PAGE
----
In 2002, contractors surprised the industry by outperforming expectations. Last year, the opposite happened.
After more than a decade of accurately forecasting business performance, contractors have missed the mark for two consecutive years. Consider the hesitant economic recovery and ongoing partisanship in Washington, though, and understand contractors' inability to forecast performance.
Failure of Congress to adequately address and support sustained highway-funding legislation continues to give contractors doubt over the future. Government agencies won't commit to projects, and contractors have seen the states struggle with budgets.
Although an "average" 2003 fell below "good" expectations, contractors predict 2004 really will be "good." No surprise, highway/heavy contractors are less optimistic than building contractors and diversified (doing both highway/heavy and building).
Positive economic news at the end of 2003 (and after this survey took place) should help business this year, but committed support for highway funding and a return to fiscal health among states are also necessary.
More than seven in 10 contractors rely on some level of publicly funded work; 35.5 percent of the work done last year by contractors was public, up from 33 percent in 2001. Next year, contractors forecast 36.4 percent of the work will be public.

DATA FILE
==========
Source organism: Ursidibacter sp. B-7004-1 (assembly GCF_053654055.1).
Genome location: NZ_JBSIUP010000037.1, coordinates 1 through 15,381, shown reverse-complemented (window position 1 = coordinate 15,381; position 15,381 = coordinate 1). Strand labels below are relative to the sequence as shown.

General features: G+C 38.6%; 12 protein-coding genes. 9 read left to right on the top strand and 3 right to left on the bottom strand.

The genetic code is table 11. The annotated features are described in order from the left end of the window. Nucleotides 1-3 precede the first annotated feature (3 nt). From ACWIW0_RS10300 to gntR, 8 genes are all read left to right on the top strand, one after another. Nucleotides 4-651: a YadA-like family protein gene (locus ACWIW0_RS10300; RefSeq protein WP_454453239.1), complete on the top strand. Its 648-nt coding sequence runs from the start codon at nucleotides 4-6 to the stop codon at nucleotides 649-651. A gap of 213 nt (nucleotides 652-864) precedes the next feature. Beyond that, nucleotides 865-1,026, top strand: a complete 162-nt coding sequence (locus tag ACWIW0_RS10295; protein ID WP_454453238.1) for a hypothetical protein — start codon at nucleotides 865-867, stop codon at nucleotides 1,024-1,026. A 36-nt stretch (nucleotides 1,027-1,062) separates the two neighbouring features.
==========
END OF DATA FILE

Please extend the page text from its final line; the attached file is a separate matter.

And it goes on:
Water and sewer work will again see strong growth this year, but more important is the return to growth in spending on highways and streets, power and transportation projects. The pace of new residential construction work will slow this year. Nonresidential will return to a growth mode, although still below spending levels of a couple of years ago. Health care and education construction will show another year of spending growth.
Contractors expect all this to play into volume growth this year. In 2003, expectations were good for growth, but the percentage of contractors reporting growth outpaced the percentage reporting decline by only a net of 2 points. This year, that net soars to a projection of 35 with 46 percent saying volume will increase and 11 percent predicting decreases.
Leading the optimistic charge are contractors in the Mid-South, South Atlantic and Mountain regions. Each of these areas reported nets higher than 50 (percent saying volume will increase minus that calling for decreases).
Contractors, despite the hesitancy, expanded their fleets at the rate expected. About 36 percent expanded fleets and 8 percent decreased, so the net was a strong 28. Large fleets were even more aggressive, with a net of 48 reported among fleets with replacement value greater than $25 million.
Expectations are slow this year, perhaps reflecting the delayed optimism of the economy and highway funding. Two-thirds of contractors expect fleet sizes to stay the same as 2003 in terms of numbers of machines. This year's anticipated fleet growth is the lowest forecast since 1992.
Contractors' fleet-replacement rate—how they turn over machines—is mired at a lower level. Since the high rate of 12.2 percent in 1996, fleets have reduced their turnover to 9.3 percent in 2003 with an anticipated rate of 9.2 percent this year. Larger fleets, greater than $25 million replacement value, will be replacing equipment at higher rates. In 2003, that rate was 11.7 percent; this year it should be around 11 percent.
Overall fleet health has fallen over past years, and 2003 does not show a change in that trend. Four